Switched reluctance motor is a motor, structure of which is very simple while the speed of rotation is easy to control up to hundreds of thousands of rpm owing to advances in the electronic switching technologies. Despite such advantages, its industrial applications are very limited presently mainly because its motion generation mechanism inherently involves high level of electromagnetic excitation forces in the radial direction and, consequently, high sound pressure level.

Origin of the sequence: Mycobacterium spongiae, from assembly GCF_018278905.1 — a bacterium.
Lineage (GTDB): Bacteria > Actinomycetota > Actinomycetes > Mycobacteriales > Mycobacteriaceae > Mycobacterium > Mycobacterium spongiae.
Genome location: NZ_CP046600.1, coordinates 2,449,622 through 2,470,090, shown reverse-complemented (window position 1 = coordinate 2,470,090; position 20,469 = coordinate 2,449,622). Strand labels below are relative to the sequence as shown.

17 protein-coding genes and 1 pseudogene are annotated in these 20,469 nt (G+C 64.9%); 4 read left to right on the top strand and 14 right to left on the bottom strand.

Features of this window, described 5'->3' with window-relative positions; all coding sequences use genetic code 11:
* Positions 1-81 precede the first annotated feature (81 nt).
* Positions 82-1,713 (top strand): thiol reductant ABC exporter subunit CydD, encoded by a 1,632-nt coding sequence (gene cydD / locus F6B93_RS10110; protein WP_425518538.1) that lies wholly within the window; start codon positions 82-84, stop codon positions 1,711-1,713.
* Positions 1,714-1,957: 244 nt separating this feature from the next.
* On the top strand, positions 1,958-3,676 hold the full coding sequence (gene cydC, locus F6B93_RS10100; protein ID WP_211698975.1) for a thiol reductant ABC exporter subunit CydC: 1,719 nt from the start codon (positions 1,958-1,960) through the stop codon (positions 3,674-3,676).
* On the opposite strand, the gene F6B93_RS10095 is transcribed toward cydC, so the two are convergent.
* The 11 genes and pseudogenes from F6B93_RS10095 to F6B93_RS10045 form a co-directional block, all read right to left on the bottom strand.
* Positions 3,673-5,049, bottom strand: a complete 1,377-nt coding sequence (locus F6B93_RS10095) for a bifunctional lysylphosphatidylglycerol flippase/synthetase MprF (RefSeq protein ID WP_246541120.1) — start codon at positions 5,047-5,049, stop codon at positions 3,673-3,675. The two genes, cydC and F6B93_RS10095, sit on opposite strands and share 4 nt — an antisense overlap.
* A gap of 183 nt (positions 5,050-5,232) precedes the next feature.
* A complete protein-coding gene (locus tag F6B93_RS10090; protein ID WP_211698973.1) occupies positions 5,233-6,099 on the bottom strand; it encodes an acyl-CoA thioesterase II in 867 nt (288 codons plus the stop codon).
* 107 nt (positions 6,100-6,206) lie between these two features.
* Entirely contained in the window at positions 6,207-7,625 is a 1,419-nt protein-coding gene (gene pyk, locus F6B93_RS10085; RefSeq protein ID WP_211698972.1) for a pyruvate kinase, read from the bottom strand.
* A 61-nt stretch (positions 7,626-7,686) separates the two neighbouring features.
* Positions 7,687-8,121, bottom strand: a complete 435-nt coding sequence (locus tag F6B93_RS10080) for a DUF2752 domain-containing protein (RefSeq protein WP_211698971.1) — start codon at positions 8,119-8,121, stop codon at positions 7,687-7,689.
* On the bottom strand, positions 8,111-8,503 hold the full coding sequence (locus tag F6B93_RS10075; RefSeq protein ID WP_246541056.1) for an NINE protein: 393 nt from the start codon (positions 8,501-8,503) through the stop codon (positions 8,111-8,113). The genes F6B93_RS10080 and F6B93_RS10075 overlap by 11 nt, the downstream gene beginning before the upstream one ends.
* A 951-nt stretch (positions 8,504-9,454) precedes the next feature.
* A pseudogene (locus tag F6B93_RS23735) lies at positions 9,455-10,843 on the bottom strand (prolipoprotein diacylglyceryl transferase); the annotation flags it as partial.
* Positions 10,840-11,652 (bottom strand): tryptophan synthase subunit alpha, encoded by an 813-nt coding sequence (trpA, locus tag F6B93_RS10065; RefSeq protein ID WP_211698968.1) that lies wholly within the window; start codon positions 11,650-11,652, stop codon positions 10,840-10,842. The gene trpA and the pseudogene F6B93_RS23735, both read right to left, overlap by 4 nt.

The shape of the electromagnetic excitation force in the radial direction, which is the major source of the vibration and noise, is dependent on characteristics of the switching circuit as well as switching angles. In this paper, effects of the latter, i.e., switching angles, on the noise and vibration generations are investigated since this is far simpler than dealing with improvements of switching circuit or motor structure. Key parameters of the switching angles are timing of switch-on and switch-off at a chosen stator tooth when a rotor tooth passes through it. Vibrations are measured by changing the switching angles and their relations to the modal properties of the motor structure are studied. Based on the observations, theoretical models for the force generation are derived and suggestions are proposed to reduce the noise and vibrations.